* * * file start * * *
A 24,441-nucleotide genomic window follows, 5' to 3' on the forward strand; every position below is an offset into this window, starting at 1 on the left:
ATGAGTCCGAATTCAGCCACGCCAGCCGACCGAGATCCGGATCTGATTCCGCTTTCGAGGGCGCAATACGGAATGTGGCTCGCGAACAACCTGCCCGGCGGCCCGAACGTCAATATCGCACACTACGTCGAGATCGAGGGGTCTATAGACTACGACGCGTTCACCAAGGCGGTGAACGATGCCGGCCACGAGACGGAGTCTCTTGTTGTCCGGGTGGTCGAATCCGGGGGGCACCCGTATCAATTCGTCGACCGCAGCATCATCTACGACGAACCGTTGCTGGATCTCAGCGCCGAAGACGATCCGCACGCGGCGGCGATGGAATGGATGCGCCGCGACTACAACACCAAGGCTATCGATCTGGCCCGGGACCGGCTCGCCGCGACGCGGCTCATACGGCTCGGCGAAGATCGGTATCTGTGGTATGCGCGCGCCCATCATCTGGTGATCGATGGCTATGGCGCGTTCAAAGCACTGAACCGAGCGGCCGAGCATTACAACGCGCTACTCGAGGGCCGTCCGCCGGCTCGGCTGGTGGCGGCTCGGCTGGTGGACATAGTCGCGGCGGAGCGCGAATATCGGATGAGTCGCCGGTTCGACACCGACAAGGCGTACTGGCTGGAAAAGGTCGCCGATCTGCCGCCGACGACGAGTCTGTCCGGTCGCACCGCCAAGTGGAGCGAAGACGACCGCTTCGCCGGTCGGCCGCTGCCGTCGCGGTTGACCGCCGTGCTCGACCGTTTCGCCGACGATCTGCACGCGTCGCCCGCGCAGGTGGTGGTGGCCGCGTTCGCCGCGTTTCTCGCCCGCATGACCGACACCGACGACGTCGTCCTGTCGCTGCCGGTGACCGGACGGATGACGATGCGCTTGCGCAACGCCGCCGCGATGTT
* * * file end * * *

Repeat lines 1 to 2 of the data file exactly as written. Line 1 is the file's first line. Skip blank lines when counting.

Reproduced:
A 24,441-nucleotide genomic window follows, 5' to 3' on the forward strand; every position below is an offset into this window, starting at 1 on the left:
ATGAGTCCGAATTCAGCCACGCCAGCCGACCGAGATCCGGATCTGATTCCGCTTTCGAGGGCGCAATACGGAATGTGGCTCGCGAACAACCTGCCCGGCGGCCCGAACGTCAATATCGCACACTACGTCGAGATCGAGGGGTCTATAGACTACGACGCGTTCACCAAGGCGGTGAACGATGCCGGCCACGAGACGGAGTCTCTTGTTGTCCGGGTGGTCGAATCCGGGGGGCACCCGTATCAATTCGTCGACCGCAGCATCATCTACGACGAACCGTTGCTGGATCTCAGCGCCGAAGACGATCCGCACGCGGCGGCGATGGAATGGATGCGCCGCGACTACAACACCAAGGCTATCGATCTGGCCCGGGACCGGCTCGCCGCGACGCGGCTCATACGGCTCGGCGAAGATCGGTATCTGTGGTATGCGCGCGCCCATCATCTGGTGATCGATGGCTATGGCGCGTTCAAAGCACTGAACCGAGCGGCCGAGCATTACAACGCGCTACTCGAGGGCCGTCCGCCGGCTCGGCTGGTGGCGGCTCGGCTGGTGGACATAGTCGCGGCGGAGCGCGAATATCGGATGAGTCGCCGGTTCGACACCGACAAGGCGTACTGGCTGGAAAAGGTCGCCGATCTGCCGCCGACGACGAGTCTGTCCGGTCGCACCGCCAAGTGGAGCGAAGACGACCGCTTCGCCGGTCGGCCGCTGCCGTCGCGGTTGACCGCCGTGCTCGACCGTTTCGCCGACGATCTGCACGCGTCGCCCGCGCAGGTGGTGGTGGCCGCGTTCGCCGCGTTTCTCGCCCGCATGACCGACACCGACGACGTCGTCCTGTCGCTGCCGGTGACCGGACGGATGACGATGCGCTTGCGCAACGCCGCCGCGATGTT